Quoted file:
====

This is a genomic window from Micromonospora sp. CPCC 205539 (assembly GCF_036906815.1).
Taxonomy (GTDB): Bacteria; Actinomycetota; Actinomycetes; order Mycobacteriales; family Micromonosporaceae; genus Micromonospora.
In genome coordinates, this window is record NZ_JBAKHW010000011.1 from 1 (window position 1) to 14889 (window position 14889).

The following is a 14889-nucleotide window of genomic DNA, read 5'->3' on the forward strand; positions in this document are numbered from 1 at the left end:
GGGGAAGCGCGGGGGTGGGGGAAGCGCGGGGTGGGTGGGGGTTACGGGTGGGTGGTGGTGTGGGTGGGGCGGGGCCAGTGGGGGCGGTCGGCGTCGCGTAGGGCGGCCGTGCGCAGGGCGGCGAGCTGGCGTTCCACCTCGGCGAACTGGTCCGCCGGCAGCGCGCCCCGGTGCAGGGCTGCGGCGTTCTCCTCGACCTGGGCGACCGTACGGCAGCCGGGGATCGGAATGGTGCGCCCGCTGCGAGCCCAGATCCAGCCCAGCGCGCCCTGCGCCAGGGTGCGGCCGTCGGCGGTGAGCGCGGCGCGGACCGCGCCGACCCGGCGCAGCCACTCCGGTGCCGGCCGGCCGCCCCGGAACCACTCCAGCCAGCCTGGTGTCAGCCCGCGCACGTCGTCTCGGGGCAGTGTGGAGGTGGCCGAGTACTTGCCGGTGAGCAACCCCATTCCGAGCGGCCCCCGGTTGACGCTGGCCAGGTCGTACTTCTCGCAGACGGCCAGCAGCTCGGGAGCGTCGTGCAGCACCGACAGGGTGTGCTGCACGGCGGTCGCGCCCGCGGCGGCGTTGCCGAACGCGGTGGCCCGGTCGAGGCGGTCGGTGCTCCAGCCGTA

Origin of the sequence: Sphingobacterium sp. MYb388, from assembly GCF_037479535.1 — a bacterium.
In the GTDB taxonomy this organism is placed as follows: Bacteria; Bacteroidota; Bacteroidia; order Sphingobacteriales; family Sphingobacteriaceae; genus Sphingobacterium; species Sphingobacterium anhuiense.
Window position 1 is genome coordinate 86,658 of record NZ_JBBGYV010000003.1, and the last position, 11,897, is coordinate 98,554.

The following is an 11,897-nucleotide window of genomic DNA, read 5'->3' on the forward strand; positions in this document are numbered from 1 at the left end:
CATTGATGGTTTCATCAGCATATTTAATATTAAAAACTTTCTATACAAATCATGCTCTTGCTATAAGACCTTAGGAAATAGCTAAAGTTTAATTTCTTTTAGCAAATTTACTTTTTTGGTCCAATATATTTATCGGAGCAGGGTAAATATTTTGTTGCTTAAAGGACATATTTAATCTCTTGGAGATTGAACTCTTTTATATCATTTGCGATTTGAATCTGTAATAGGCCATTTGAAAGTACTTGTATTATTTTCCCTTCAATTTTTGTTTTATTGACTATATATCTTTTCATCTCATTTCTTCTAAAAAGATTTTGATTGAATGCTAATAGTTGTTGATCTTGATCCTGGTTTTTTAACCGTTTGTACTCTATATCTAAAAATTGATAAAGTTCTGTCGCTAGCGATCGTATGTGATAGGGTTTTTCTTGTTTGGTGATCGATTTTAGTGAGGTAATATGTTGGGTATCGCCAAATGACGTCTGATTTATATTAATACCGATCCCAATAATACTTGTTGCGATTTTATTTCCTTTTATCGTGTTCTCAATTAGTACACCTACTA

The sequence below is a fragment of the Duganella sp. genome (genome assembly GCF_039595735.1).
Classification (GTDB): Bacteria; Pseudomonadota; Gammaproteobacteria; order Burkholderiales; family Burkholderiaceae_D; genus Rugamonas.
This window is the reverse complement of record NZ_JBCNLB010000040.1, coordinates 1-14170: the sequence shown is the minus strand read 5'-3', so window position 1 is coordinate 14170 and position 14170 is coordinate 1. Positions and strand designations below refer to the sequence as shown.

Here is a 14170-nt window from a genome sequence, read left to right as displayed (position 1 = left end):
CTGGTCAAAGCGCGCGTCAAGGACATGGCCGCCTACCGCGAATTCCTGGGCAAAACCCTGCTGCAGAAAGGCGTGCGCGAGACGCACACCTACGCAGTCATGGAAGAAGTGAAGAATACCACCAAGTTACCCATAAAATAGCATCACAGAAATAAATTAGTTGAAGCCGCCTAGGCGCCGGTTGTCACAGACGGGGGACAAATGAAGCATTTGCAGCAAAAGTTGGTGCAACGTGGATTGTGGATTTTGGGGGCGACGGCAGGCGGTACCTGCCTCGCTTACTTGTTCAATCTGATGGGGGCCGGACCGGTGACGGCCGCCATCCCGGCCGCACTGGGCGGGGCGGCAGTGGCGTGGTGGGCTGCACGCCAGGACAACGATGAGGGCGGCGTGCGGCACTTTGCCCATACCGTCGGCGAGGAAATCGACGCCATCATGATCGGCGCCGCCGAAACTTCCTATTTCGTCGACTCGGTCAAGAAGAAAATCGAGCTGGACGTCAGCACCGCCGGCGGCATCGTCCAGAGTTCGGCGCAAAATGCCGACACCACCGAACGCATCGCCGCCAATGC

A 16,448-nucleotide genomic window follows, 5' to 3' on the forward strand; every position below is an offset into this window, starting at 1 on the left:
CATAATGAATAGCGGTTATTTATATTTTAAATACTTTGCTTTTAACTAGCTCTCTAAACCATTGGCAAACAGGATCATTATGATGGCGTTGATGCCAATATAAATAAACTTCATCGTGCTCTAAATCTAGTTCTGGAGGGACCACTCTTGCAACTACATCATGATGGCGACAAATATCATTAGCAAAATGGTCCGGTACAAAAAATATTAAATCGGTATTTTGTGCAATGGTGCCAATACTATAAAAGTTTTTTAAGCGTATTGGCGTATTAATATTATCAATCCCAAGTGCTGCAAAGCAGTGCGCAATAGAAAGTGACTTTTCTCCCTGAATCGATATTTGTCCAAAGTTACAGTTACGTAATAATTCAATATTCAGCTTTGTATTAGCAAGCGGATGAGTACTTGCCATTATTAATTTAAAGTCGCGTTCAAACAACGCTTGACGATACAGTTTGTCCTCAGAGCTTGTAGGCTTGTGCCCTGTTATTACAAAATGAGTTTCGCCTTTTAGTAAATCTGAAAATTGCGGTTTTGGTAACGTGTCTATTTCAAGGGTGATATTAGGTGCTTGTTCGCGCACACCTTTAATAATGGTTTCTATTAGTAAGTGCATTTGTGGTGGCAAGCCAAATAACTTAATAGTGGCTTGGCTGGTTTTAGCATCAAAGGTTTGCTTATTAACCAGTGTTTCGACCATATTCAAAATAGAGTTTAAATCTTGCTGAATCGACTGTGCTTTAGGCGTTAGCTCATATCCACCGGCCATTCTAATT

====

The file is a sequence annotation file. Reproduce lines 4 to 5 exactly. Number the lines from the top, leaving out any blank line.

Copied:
The following is a 14889-nucleotide window of genomic DNA, read 5'->3' on the forward strand; positions in this document are numbered from 1 at the left end:
GGGGAAGCGCGGGGGTGGGGGAAGCGCGGGGTGGGTGGGGGTTACGGGTGGGTGGTGGTGTGGGTGGGGCGGGGCCAGTGGGGGCGGTCGGCGTCGCGTAGGGCGGCCGTGCGCAGGGCGGCGAGCTGGCGTTCCACCTCGGCGAACTGGTCCGCCGGCAGCGCGCCCCGGTGCAGGGCTGCGGCGTTCTCCTCGACCTGGGCGACCGTACGGCAGCCGGGGATCGGAATGGTGCGCCCGCTGCGAGCCCAGATCCAGCCCAGCGCGCCCTGCGCCAGGGTGCGGCCGTCGGCGGTGAGCGCGGCGCGGACCGCGCCGACCCGGCGCAGCCACTCCGGTGCCGGCCGGCCGCCCCGGAACCACTCCAGCCAGCCTGGTGTCAGCCCGCGCACGTCGTCTCGGGGCAGTGTGGAGGTGGCCGAGTACTTGCCGGTGAGCAACCCCATTCCGAGCGGCCCCCGGTTGACGCTGGCCAGGTCGTACTTCTCGCAGACGGCCAGCAGCTCGGGAGCGTCGTGCAGCACCGACAGGGTGTGCTGCACGGCGGTCGCGCCCGCGGCGGCGTTGCCGAACGCGGTGGCCCGGTCGAGGCGGTCGGTGCTCCAGCCGTA